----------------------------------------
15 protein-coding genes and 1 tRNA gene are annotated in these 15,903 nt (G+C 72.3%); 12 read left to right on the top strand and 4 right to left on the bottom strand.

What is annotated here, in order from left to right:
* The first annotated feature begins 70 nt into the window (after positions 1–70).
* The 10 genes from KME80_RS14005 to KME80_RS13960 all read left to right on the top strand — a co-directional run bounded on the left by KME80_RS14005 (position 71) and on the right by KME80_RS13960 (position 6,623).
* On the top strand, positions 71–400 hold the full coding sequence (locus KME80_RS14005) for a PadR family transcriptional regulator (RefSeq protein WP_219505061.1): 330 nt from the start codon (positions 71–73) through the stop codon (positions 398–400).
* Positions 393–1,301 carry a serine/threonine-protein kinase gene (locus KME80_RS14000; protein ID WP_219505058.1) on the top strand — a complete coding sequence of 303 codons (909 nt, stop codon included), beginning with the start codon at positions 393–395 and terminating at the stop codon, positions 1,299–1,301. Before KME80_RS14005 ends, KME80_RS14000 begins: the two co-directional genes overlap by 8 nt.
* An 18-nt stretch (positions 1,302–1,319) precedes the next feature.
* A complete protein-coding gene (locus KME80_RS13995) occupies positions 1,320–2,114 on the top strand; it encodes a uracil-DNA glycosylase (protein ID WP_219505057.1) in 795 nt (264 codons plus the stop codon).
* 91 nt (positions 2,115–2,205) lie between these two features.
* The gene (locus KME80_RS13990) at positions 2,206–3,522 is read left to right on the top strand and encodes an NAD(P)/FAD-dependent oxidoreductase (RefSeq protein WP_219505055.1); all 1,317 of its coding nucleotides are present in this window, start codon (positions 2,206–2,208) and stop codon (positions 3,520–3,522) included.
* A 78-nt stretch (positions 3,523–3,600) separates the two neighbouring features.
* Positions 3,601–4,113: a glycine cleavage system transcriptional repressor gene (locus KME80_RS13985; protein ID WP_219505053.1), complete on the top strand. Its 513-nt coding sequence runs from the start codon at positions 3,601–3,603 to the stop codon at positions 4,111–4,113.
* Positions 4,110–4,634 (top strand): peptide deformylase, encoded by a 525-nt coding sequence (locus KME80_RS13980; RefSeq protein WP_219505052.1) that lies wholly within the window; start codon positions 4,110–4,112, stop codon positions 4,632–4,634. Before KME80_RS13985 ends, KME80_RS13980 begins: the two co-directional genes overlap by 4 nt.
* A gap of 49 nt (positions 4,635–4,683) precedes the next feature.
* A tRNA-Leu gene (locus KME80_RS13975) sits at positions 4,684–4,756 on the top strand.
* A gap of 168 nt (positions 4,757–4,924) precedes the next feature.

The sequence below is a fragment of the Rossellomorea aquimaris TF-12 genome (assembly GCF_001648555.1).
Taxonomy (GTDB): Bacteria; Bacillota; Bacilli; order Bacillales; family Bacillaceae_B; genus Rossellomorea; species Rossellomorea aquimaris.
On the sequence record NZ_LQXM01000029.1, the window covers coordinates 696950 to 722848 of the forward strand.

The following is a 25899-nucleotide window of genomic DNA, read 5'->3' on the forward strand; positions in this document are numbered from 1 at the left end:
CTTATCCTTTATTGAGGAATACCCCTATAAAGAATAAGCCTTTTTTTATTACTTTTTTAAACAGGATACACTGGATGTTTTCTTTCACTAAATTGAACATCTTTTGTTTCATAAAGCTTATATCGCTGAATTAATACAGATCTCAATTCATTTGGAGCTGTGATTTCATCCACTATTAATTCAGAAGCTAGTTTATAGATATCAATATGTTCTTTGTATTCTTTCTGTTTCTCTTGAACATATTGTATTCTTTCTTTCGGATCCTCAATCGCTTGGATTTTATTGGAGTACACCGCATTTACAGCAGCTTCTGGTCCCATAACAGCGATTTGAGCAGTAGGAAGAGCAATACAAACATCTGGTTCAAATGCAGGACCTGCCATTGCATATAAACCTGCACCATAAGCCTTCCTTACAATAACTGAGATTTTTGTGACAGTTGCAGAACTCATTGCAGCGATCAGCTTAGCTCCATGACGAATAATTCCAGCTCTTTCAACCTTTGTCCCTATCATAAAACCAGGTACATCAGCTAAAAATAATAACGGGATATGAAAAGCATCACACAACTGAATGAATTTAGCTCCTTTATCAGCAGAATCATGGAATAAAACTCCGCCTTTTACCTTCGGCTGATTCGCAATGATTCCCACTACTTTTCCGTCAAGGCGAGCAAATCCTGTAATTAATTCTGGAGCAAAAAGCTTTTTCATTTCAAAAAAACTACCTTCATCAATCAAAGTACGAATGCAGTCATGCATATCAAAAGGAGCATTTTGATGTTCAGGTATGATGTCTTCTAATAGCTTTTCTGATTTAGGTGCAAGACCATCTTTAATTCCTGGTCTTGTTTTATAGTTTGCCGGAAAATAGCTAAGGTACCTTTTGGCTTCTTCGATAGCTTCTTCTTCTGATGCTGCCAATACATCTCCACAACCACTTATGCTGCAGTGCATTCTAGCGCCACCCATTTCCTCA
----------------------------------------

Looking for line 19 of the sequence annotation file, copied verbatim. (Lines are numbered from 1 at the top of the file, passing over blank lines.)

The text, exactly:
On the sequence record NZ_LQXM01000029.1, the window covers coordinates 696950 to 722848 of the forward strand.